Charles I. Cassell, the newly elected president of the D.C. constitutional convention, said yesterday he is "confident of pulling together" the diverse and sometimes fractious 45-member convention to pursue the goal of statehood for the city.
"I got commitments from many delegates . . . that we'll be supporting each other," he said after the closely contested election Thursday night in which he outpolled City Council member Hilda Mason, 23 to 21.
"The mood is cheerful," Cassell said. "There is great hope of guiding this thing in an effective way toward statehood ."
The election of Cassell and seven other officers to the convention's executive committee came as delegates were attempting to wind up preliminary organizational efforts before starting to draft a constitution, the first formal step toward statehood.
Once the organizational work is completed, the convention has 90 days to write the document. It will then present it to city voters, probably in this fall's general election. If approved then, it goes to Congress for consideration. Both the Senate and the House must approve the proposed constitution and the president must sign it before statehood can be implemented.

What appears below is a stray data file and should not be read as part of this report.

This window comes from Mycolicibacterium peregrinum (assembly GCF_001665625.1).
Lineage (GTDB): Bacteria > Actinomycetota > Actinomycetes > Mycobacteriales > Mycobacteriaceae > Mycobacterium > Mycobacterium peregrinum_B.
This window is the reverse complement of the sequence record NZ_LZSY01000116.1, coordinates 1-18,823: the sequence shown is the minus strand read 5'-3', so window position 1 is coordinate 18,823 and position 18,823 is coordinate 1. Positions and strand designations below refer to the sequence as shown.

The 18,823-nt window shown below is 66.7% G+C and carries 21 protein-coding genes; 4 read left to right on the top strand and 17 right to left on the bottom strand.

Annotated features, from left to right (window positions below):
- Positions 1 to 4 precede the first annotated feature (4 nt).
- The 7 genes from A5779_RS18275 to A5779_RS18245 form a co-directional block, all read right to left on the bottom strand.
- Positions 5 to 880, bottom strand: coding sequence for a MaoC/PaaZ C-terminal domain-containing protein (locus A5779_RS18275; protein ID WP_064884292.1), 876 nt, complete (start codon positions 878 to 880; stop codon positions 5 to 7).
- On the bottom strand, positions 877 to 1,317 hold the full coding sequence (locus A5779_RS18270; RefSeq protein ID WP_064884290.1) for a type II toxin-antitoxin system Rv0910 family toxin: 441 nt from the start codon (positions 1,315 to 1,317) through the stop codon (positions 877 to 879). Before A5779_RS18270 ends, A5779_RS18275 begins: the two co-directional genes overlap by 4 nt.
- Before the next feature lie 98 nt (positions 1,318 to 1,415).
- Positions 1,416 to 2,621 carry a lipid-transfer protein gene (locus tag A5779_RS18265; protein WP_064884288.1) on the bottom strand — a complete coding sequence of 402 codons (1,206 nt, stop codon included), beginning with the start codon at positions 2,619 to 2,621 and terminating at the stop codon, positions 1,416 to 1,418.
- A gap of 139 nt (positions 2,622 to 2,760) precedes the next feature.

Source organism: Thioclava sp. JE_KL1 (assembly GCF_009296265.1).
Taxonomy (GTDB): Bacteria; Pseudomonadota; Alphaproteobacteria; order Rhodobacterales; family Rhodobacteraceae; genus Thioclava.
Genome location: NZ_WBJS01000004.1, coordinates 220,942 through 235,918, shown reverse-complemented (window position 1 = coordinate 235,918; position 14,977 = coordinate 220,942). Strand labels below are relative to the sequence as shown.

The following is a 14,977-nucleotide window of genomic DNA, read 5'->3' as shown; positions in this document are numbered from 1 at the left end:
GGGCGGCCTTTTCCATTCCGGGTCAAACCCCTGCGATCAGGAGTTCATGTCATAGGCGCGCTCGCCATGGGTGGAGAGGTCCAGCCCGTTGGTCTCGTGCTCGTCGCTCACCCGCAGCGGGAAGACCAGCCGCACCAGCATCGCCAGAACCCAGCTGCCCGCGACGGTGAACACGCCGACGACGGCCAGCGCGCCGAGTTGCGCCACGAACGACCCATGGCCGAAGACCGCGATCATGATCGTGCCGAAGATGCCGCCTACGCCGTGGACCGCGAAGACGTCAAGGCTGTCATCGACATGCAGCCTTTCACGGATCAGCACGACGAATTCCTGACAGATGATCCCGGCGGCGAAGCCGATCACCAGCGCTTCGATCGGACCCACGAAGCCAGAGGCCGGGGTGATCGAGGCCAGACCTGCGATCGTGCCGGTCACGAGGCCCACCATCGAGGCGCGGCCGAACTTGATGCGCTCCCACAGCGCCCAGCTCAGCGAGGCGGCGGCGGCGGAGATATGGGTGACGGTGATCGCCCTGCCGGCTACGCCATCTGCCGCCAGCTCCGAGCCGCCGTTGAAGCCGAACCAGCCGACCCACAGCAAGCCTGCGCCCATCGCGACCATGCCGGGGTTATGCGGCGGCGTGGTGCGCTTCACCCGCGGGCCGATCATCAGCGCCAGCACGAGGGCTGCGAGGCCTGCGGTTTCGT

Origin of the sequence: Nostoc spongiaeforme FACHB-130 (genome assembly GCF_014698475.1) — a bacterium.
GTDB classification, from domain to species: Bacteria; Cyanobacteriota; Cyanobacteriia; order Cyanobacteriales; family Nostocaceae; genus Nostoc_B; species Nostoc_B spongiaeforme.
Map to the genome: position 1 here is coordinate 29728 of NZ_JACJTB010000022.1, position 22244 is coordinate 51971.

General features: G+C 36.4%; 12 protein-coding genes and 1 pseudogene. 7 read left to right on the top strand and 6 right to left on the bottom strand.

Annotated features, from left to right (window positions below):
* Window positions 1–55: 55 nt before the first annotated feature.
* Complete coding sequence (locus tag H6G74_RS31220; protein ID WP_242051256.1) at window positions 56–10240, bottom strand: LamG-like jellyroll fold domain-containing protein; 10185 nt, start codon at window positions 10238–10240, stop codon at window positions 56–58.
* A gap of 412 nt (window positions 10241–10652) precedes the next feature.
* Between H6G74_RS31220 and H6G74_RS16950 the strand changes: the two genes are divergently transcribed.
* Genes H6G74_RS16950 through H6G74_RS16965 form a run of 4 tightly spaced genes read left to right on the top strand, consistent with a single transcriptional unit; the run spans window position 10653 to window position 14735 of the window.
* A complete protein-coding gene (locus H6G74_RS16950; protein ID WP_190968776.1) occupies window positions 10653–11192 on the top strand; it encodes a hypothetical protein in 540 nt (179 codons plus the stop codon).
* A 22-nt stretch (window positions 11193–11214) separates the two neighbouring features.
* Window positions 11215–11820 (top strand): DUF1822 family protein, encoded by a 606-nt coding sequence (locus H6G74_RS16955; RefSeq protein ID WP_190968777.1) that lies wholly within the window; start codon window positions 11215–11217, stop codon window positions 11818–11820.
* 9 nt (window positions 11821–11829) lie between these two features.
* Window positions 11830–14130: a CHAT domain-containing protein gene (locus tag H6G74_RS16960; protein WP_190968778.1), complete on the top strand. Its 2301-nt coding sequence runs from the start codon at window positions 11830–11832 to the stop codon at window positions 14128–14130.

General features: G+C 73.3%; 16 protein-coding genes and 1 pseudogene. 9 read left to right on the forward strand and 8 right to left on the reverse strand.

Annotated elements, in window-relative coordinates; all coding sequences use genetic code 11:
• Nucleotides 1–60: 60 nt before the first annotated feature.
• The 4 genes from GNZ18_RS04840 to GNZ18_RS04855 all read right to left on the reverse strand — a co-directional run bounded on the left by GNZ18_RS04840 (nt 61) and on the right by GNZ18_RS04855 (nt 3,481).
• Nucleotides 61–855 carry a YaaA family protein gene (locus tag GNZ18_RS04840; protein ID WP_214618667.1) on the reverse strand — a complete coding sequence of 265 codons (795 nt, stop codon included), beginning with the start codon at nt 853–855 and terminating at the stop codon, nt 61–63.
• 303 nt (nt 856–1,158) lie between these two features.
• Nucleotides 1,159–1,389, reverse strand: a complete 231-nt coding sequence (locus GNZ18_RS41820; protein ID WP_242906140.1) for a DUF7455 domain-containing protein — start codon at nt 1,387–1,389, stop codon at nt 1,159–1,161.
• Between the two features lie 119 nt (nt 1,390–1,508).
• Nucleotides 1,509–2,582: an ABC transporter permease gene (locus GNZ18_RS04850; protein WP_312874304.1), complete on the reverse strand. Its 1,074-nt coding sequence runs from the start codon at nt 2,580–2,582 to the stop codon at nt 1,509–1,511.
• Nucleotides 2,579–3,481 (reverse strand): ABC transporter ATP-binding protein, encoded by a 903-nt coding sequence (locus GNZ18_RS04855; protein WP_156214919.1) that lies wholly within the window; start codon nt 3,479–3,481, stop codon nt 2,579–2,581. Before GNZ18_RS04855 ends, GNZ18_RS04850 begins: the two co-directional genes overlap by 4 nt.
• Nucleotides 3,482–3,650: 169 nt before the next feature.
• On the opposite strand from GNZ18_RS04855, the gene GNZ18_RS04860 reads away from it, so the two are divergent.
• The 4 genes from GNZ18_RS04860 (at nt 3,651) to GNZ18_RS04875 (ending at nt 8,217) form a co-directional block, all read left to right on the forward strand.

After much political jockeying Thursday night at the convention's meeting hall in the old Pepco building at 10th and E Streets NW, Cassell, 57, an architect and head of facilities development at the University of the District of Columbia, emerged as the victor over Mason.
James W. Baldwin, 57, of Ward Seven, former director of the D.C. Human Rights Office and now a personnel consultant, was elected first vice president. Janette Hoston Harris, of Ward Four, a UDC history professor and Democratic party activist, was elected second vice president in a close race against Ward Six delegate Charlotte Holmes. Alexa Freeman, 29, a gay rights activist and American University law student from Ward Two, was elected third vice president.
Elected secretary without opposition was William Cooper, 25, a computer consultant from Ward Four. Richard Bruning, 31, a city juvenile court clerk typist from Ward One, was elected assistant secretary, narrowly defeating Norman Nixon, 19, a UDC student from Ward Five. Theresa Jones, a community liaison specialist for the United Planning Organization in Ward Eight, was elected treasurer without opposition, and Victoria Street, an educational consultant and former D.C. School Board member from Ward Four, was elected historian.